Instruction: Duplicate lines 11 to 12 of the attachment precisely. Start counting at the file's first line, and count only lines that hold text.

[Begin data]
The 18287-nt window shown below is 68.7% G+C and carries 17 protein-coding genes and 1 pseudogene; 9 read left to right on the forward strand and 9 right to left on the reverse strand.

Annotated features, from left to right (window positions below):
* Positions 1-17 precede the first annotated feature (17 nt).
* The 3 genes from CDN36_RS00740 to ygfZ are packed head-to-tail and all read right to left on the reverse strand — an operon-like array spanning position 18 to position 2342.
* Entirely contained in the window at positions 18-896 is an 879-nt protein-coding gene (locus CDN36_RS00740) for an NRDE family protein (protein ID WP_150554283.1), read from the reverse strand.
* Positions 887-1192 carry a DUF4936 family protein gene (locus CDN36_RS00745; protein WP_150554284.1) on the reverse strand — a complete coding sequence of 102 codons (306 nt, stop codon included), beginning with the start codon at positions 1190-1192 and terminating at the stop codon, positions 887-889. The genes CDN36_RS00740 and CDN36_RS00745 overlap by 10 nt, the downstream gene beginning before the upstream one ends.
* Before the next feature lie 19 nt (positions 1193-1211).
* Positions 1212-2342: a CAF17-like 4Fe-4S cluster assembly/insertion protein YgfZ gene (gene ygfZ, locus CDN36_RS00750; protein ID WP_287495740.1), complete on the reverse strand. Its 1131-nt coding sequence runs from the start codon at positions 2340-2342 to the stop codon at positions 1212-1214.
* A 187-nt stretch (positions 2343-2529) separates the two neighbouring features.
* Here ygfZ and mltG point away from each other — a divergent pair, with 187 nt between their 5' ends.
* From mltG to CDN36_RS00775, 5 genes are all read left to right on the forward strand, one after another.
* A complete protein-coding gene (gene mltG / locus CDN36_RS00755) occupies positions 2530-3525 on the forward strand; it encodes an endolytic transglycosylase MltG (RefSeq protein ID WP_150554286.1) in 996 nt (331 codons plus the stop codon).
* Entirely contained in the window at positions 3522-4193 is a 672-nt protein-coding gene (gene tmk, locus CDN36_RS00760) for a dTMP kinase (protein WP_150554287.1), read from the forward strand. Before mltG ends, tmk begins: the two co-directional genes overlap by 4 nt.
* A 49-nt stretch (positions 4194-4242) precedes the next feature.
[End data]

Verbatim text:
* From mltG to CDN36_RS00775, 5 genes are all read left to right on the forward strand, one after another.
* A complete protein-coding gene (gene mltG / locus CDN36_RS00755) occupies positions 2530-3525 on the forward strand; it encodes an endolytic transglycosylase MltG (RefSeq protein ID WP_150554286.1) in 996 nt (331 codons plus the stop codon).